In the fall of 2005, I did something I had never done before: I booked myself a two-month tour spanning the entire eastern half of the United States. From New York to Florida, Nahsville to Texas, Omaha to Chicago, I went anywhere they would have me. At the time I was booking the tour, I thought that it would be the beginning of a new life on the road. By the time I left, however, I was engaged to be married, and those two months would turn out to be the only time in my life that I lived purely for my music.
Looking back now, what I remember most about the trip is an overwhelming feeling of gratitude. For those two months I was entirely dependent on others. There were the friends who let me stay at their houses, some of whom I was closer to than others. There were the strangers who did the same (one family were the owners of the venue I played, while another family were fans who got me a gig in their town, while yet other strangers were the other band I was on a bill with). Then there were the kind souls who came up to buy a CD, not knowing that they were buying my gas to the next town. Never have I felt more indebted to the kindness of others or more aware of the general goodness of people. It’s something I often look back on, because I need to remember that none of us does it alone and that people are really like that if you open yourself up to them.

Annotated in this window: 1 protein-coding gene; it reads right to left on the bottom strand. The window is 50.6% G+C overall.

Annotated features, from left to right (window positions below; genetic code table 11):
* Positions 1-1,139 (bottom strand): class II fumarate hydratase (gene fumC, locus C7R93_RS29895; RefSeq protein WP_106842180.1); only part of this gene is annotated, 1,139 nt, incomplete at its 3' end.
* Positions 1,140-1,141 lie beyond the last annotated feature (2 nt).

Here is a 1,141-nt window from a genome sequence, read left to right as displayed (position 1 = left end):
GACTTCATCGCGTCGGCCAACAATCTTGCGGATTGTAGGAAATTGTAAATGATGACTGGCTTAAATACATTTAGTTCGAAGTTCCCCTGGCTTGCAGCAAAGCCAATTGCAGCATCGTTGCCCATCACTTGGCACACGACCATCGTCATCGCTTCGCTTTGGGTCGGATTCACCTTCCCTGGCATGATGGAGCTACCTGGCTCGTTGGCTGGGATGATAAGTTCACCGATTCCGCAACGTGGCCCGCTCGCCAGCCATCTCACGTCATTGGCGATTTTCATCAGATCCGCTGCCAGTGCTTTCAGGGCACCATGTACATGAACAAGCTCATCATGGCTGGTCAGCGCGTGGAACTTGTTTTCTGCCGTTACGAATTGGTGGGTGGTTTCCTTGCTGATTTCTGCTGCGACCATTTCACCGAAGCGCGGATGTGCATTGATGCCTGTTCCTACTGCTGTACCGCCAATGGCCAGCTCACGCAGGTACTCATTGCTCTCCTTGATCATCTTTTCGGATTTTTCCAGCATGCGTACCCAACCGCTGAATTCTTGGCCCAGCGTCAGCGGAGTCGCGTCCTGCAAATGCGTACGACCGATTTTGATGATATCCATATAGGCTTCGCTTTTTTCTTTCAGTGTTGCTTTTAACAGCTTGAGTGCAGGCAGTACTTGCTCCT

Josh Caress Goes On An Adventure! became the impressionistic travelogue of this journey. Some of it was gleaned from notes taken on the road, while other parts were stories that connected somehow to the places. Some of it is literal, while some of it was simply imagination sparked by experience. As Tom Waits once said when broken down by the side of the road, “I was never more alive or alone.” I don’t know what it is about driving long distances by yourself, but that quote just says it all. There’s a type of loneliness that just makes you feel alive. Hopefully, Josh Caress Goes On An Adventure! has the same effect.
– Josh Caress